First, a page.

Lions zero in on Jets’ running attack

By Rod BeardThe Detroit News

Allen Park — Facing the Packers last week, the Lions’ defensive game plan was to stop the run and put Aaron Rodgers into predictable passing situations.

They were able to hold Eddie Lacy, who had 1,178 yards and 11 touchdowns in his rookie season to just 36 yards and limited Rodgers to 162 passing yards, his lowest total since his first season as a starter. The Lions rank first overall and second against the run; keeping offenses one-dimensional and focused on the pass is the Lions’ way of making defense simple.

Lions defensive coordinator Teryl Austin points to the reducing the number of big plays as the key to their success, keyed by the defensive line and the commitment to making teams pass.

“We want to stop the run and it starts with our guys up front who’ve been doing a great job this year,” Austin said. “It opens up a lot of things if you don’t stop the run. That is our number one deal — we go into the game and we want to make sure we stop the run and we do whatever we have to do to try and stop it that week.”

The effort ramps up this week against the Jets, who rank second (157.7 yards), with a dual threat of Chris Ivory and Chris Johnson in the backfield. Ivory had a career-best 833 yards in his first season with the Jets last year and started the season with 102 yards and a touchdown against the Raiders.

“They’re two different types of runners. Ivory I know they said he’s probably going to get a little bit more work this week but he is a downhill physical back. He’s going to be very similar to the guys from Carolina in terms of how he runs — he is a tough tackle,” Austin said. “We’re going to have to put bodies on him and have to swarm around the ball.”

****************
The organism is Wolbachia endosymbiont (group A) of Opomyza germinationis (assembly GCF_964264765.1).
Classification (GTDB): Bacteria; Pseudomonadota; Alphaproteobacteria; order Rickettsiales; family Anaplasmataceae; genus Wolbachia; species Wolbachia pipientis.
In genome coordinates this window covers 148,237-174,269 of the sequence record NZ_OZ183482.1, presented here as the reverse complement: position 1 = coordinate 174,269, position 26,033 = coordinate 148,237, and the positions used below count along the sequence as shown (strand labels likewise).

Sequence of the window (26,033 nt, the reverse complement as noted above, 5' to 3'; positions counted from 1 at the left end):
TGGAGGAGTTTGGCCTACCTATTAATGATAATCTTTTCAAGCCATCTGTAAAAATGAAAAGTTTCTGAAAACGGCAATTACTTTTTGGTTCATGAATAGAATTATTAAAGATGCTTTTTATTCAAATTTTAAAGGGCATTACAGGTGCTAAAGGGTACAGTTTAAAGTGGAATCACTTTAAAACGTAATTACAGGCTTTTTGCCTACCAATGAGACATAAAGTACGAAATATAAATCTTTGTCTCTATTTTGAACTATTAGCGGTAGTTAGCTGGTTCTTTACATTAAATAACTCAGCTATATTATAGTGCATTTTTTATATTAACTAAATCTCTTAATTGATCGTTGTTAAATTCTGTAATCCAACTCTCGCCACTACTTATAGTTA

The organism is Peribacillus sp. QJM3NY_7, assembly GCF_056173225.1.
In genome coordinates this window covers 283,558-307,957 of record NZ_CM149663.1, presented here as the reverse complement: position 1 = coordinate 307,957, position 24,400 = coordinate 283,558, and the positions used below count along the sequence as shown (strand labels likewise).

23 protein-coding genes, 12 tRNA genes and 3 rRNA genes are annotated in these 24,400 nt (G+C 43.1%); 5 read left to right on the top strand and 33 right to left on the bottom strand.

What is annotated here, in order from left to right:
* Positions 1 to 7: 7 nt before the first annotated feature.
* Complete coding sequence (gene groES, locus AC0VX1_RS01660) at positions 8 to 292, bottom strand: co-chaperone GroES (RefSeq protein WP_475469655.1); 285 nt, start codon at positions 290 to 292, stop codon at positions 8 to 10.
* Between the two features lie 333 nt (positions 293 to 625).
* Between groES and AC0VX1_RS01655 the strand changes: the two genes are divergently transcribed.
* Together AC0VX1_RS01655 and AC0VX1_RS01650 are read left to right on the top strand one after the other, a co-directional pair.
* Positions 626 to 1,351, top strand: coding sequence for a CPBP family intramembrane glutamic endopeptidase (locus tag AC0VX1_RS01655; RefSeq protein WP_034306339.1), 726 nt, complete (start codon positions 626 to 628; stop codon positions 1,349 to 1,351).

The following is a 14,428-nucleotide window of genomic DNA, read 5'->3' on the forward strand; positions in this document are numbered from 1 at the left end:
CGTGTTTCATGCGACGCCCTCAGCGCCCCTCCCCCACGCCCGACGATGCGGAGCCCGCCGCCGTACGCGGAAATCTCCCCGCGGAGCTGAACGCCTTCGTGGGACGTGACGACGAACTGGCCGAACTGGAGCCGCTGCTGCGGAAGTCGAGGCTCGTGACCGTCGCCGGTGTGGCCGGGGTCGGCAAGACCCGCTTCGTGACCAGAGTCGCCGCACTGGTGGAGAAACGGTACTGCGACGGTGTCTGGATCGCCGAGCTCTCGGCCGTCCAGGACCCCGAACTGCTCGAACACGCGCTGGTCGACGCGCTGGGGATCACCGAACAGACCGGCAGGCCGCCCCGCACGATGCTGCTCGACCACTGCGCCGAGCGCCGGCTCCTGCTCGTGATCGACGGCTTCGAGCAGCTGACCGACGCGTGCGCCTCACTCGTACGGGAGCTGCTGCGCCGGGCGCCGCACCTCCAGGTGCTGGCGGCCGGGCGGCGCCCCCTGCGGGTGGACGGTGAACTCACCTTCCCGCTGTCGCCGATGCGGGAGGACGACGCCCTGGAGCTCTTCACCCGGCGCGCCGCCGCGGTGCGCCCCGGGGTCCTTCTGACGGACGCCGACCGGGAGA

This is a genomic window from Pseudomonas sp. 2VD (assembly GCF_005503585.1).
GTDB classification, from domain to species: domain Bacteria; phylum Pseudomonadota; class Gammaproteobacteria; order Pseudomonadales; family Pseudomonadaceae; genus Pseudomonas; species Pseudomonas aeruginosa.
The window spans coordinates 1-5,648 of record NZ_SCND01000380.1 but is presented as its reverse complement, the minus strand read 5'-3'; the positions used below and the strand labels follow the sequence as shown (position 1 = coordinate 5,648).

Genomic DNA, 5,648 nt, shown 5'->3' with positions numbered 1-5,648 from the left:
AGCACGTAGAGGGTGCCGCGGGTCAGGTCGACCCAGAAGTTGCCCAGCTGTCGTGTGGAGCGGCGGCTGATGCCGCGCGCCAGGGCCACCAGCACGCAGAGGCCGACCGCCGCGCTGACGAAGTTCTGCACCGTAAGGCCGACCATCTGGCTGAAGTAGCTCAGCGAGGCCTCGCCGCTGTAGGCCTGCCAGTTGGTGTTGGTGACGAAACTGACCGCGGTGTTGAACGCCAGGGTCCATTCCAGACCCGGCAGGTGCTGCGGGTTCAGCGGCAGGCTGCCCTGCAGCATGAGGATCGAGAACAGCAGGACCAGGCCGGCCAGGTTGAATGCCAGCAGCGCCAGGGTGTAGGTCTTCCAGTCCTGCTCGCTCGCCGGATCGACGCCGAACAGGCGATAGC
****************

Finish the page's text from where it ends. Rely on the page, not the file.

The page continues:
Although Johnson isn’t as explosive as his 2,000-yard rushing season in 2009, he still provides a change of pace with his speed, posting his sixth straight 1,000-yard season last year with the Titans.

“Chris Johnson gives them the speed element and he still has the speed; if he gets outside, he’s going to make it a long day because he can run still,” Austin said. “They give you a little bit of difference and we’ve got to make sure we put bodies on them and we keep them corralled inside and not let them get outside our defense.”

The run game is critical in keeping second-year quarterback Geno Smith in comfortable situations, where he doesn’t have to make tough plays and put the Jets in bad positions. But having two change-of-pace backs makes the Jets formidable, especially with the ability to switch back and forth to keep defenses off balance.

“That’s how they do it: they’ll put (Ivory) in a few plays and wear you down and Chris Johnson comes in and will run away from you,” safety Glover Quin said. “(Ivory) comes back in and wears you down some more and then Chris Johnson comes back in to run from you again.

“They have a very good running attack so we have to make sure we have all guys flying around, trying to make stops.”

For the 1-2 Jets, the success in the run game hasn’t translated to more wins, but it has given them something to build. Smith credits the offensive line for making the running game go.

“They’ve done a tremendous job in the run game with opening holes for the guys and really blocking downfield and giving our guys that extra couple of yards that we need,” Smith said Wednesday. “Our backs have been hitting hard and then myself, we’ve been picking up those extra few yards here and there. So, we just hope to continue that and just keep working at it.”

With Smith’s running ability — as well as some other options off the bench with backup quarterback Michael Vick — the Lions defense will have to be alert for trick plays and quarterback runs, in addition to the normal running game.

The Lions got a glimpse against the Panthers, who have a similar type of running attack with dual running backs and the threat that Cam Newton provided.

“It’s going to be on us in the front seven,” defensive tackle Nick Fairley said. “We’ll have to be disciplined and stay in our gaps.”

Safety James Ihedigbo, who excels in stopping the run, is on pace to be in the lineup for the first time this season — perfect timing for the Lions.